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Topic: Beavers?< Next Oldest | Next Newest >
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PostIcon Posted on: Dec. 15 2008,15:44  Skip to the next post in this topic. Ignore posts   QUOTE

Any of you guys who have experience with these things have an opinion on this?

My gut feeling is that it cant be a bad thing, surley salmon and beavers lived happily together before the place was turned into one big garden?


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PostIcon Posted on: Dec. 15 2008,17:58 Skip to the previous post in this topic. Skip to the next post in this topic. Ignore posts   QUOTE

I'm with you.  Since salmon (atlantic and pacific) and steelhead evolved together with beavers, they should be ok.  

Beaver dams are not the sort of fish barriers many think them to be.  Small fish often have no trouble swimming through them.

The issue comes when beavers cause problems for people.  Given the unfettered constraints of a natural ecosystem, beavers are probably fine.  But maybe in the highly impacted human world of 2008 they could potentially cause problems for the fish.  What those would be, I'm not sure.

See if this link works.  An exerpt from "Salmon Without Rivers".  The section on Beavers/Fur trade starts on Page 54.

http://books.google.com/books?i....PA54,M1


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PostIcon Posted on: Dec. 15 2008,20:13 Skip to the previous post in this topic. Skip to the next post in this topic. Ignore posts   QUOTE

Yeah maybe its in the in the title, "catastrophic for salmon fishing", not neccessarilly salmon.  

Scorched earth tactics!  Jesus what the hell!


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PostIcon Posted on: Dec. 15 2008,20:26 Skip to the previous post in this topic. Skip to the next post in this topic. Ignore posts   QUOTE

The backwards folks here think that beaver removal (dam removal) is the best thing for fish period.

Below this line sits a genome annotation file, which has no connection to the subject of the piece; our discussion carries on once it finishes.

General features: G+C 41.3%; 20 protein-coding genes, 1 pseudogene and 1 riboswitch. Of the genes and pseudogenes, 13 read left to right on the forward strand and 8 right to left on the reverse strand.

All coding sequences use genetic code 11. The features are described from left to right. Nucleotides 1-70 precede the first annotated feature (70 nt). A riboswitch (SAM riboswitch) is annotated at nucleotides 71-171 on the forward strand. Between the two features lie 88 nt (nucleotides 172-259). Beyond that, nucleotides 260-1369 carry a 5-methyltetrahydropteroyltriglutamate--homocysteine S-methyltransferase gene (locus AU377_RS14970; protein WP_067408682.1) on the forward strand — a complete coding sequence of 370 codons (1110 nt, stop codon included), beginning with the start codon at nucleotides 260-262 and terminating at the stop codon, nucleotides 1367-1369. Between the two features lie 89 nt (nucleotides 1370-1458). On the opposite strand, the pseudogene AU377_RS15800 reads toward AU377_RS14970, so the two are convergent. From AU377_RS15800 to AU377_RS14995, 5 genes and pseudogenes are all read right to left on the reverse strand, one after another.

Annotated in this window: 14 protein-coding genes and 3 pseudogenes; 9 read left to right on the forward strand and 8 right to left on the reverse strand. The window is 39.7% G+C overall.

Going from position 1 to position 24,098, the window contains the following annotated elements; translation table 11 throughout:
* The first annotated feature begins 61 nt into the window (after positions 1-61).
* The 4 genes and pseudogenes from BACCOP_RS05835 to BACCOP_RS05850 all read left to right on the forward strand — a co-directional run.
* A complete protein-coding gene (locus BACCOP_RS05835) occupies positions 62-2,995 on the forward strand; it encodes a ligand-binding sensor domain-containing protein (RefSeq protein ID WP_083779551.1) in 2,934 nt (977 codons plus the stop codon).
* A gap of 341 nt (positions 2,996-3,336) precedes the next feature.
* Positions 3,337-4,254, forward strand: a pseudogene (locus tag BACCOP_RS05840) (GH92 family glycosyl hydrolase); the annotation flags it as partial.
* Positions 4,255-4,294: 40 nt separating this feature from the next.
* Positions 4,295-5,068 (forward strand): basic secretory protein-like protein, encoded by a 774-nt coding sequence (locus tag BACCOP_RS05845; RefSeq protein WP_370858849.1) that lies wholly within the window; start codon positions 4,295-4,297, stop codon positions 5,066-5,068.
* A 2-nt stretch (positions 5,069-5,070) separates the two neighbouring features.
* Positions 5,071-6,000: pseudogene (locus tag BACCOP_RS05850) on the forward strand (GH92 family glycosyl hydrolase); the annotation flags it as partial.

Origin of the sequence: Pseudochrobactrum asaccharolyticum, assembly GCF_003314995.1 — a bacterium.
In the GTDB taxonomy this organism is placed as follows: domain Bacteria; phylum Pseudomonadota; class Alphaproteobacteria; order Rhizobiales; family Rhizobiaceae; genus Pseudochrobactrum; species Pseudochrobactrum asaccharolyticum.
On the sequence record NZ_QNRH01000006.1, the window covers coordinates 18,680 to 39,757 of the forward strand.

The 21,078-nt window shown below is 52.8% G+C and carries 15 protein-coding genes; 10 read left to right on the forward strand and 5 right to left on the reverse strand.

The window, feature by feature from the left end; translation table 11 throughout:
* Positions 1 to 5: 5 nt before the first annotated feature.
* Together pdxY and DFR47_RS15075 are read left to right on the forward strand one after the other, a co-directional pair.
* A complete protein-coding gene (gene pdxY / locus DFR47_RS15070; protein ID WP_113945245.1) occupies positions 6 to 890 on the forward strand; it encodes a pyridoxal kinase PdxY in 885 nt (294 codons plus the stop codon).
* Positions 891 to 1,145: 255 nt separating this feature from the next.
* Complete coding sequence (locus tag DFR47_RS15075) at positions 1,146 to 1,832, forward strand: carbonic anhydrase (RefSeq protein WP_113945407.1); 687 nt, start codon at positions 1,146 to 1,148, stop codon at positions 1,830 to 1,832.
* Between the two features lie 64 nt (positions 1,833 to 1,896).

I'm constantly fighting with some of the older anglers around here about it.

Even last week I sent this to a retired angler who still feels that killing beavers is the best option. The link is from the Wasington State dept of fish and wildlife... one of the better reports I have seen supporting beaver reintroduction.

QUOTE

http://wdfw.wa.gov/hab/ahg/shrg/13-shrg_beaver_reintroduction.pdf

We remove beaver dams here yet they've figured out that beavers are beneficial to fish habitat down in the states... There are major long-term negative effects of a beaver removal program. One big one, beaver dams allow for the deposit of sediments on banks and also help remove contaminants from the system (including agricultural runoff).

Clive... we both know the cottonwoods would be fine if we didn't have the rivers regulated and if we hadn't cut them all down to build Lethbridge. Those knocked down trees in the valley will provide micro habitats for more cottonwoods and still modify the flood flows to deposit sediment and debris (including cottonwood seeds) in the gravel bar, increasing genetic diversity of a tree species that suckers.

Go beavers!!


The beaver ponds create some of the only overwintering habitat for trout that we have in the foothills in Alberta. Removing the dams may encourage the dispersal of fish immediately after, but the you loose the long term benefits of a higher water table, sediment removal, rearing habitats, overwintering areas, and nutrient maintanence.

So beavers create ponds fro rearing salmon, won't block migration (salmon can jump anyways), will clean the water, encourage riparian growth, and so on...